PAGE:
Canada shooting: Death toll in Nova Scotia rises to 22
The toll from the worst mass shooting in Canada's modern history, a 14-hour rampage over the weekend, has risen to 22 from 19, police say.
The victims include a 17-year-old, a pregnant healthcare worker and a veteran Royal Canadian Mounted Police (RCMP) officer.
Authorities are yet to determine a motive for the crime. Police say the gunman knew some of the victims.
The gunman, a 51-year-old man, was killed in a confrontation with police.
During the attack he wore an authentic RCMP police uniform and drove a "look-alike" police vehicle, authorities said.
Nova Scotia RCMP updated the death toll from the attack in a statement on Tuesday along with a rough timeline of the events.
Police had previously warned the number of dead could rise as they searched the 16 separate crime scenes across north and central Nova Scotia.
Their work was also slowed by the fact there were a number of fires started - about five, according to police. They had to search through the debris of those badly burnt-out homes for remains.
The full investigation is likely to take months.
What is known about the shooting?
The attack began around 22:30 on Saturday (01:30 GMT) in the rural beachside community of Portapique.
Police received multiple calls to the emergency services reporting gunshots, and responders found "several casualties inside and outside of a home" but no suspect.
They also discovered "multiple sites in the immediate area, including structures and vehicles that were on fire".
The suspect's vehicle was found at the crime scene where 23-year RCMP veteran Const Heidi Stevenson was killed in the line of duty.
Victims were also found in the communities of Wentworth, Debert, Shubenacadie/Milford and Enfield, where police shot the gunman dead.
Little is known about what motivated the suspect, Gabriel Wortman, or why he chose his victims.
Who were the victims?
Among the dead were a teacher, a home care nurse working on the frontlines of the coronavirus pandemic, and an RCMP officer.
A national virtual vigil will be held this week to honour the victims of the shooting, as the province is locked-down due to the virus.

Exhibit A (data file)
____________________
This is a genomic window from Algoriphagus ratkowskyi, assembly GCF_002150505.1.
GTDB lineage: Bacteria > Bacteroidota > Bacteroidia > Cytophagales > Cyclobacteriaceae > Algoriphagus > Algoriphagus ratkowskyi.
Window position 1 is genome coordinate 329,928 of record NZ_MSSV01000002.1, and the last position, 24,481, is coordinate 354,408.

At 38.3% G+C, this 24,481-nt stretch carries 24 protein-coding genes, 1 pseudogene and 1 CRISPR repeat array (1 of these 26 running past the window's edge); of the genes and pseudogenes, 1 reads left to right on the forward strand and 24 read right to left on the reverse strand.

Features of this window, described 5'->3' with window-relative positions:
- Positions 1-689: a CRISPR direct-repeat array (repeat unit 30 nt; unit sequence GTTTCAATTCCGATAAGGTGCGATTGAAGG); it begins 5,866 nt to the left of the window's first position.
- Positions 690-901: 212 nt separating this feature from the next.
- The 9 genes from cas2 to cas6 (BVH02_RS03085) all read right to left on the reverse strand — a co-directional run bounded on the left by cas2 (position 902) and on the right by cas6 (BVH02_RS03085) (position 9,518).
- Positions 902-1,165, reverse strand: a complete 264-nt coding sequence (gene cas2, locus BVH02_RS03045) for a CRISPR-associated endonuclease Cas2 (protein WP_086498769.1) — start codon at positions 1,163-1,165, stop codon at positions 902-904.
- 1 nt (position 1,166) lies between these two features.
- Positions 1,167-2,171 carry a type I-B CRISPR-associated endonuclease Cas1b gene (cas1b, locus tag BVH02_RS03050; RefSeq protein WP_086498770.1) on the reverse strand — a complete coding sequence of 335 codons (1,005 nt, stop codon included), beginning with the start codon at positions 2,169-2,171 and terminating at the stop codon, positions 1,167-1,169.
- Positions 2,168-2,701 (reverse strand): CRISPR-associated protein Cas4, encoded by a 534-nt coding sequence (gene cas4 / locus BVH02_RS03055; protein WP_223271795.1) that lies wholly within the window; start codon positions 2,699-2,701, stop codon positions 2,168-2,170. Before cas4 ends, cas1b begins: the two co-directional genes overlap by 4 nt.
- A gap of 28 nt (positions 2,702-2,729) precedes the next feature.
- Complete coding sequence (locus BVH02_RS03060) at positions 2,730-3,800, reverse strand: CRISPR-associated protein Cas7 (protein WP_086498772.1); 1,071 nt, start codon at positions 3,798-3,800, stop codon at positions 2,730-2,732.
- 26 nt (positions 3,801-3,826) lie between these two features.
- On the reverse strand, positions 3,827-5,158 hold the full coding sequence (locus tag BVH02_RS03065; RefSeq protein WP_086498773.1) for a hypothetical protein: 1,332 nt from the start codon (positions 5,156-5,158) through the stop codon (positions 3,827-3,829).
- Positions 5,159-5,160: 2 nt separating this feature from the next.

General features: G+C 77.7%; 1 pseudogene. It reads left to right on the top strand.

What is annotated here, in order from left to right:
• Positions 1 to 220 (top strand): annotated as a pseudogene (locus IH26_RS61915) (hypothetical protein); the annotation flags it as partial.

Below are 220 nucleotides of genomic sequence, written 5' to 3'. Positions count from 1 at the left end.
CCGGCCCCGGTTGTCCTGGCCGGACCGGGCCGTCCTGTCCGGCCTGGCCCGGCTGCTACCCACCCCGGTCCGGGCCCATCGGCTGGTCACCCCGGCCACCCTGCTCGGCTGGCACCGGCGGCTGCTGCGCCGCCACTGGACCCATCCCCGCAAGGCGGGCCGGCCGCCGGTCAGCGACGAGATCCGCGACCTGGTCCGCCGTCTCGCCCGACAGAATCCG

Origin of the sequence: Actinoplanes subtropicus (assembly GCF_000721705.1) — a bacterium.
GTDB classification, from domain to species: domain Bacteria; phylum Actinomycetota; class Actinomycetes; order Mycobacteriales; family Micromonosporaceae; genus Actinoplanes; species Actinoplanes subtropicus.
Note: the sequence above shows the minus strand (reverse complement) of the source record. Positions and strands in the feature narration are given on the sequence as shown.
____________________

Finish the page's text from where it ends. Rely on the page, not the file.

Many other virtual vigils have since sprung up on social media as people mourn the tragedy.
The first victim made public was Const Stevenson, a 23-year veteran of the force and a mother of two.
Another was Heather O'Brien, who was caring for the elderly with the non-profit Victorian Order of Nurses (VON), during the provincial-wide lockdown before she was killed near her hometown of Debert, Nova Scotia.
Another VON employee, Kristen Beaton, was also killed during the shooting.
Lisa McCully, a mother of two, was among the victims. McCully had been a school teacher at Debert Elementary School, according to the school's website.
Not all the victims - both men and women, according to police - have been named.
Sean McLeod and his partner Alanna Jenkins were among those killed. Their neighbour, Tom Bagley, also died, apparently while checking in on the couple on Sunday morning.
"He died trying to help, which if you knew him, you knew that was just who he was all the time. I know he meant something to so many people," his daughter Charlene Bagley said on Facebook.
An online fundraiser has been set up to help pay for the funeral costs of a family of three, Jolene Oliver her husband Aaron (Friar) Tuck and their daughter Emily Tuck.
Married couple Jamie Blair and Greg Blair were killed Sunday, according to a relative.
"My family has been through so much, no one should have ever had to deal with this. I love you both so much, & sending all my love to my family & every other families who lost someone today," said Jessica MacBurnie on Facebook.
One police officer - Const Chad Morrison - was injured during the rampage but is recovering.
Police said on Tuesday they have "information that other members of the public have been injured as well" but did not offer more details.
What more do we know about the investigation?
Police say the investigation is "is detailed and complex".
"The investigative team is focused on learning more about this very tragic situation, including accurate victim information and whether others may have aided the suspect," the RCMP said in its statement on Tuesday.
Police say the hunt for the gunman was hampered by the fact he was driving a vehicle that looked like a police cruiser and was wearing a police uniform. How he procured both is part of the investigation.
The search ended around midday on Sunday when the suspected shooter was located by police at a service station in Enfield, north of the provincial capital of Halifax. He was shot and later died.
Police have faced criticism for failing to issue a province-wide emergency alert to warn residents of the danger during the rampage.
Alerts were issued by the police on Twitter and Facebook during the incident, asking people to stay inside and lock their doors.
Nova Scotia Premier Stephen McNeil said on Tuesday provincial authorities did not receive a request from police for a wider alert.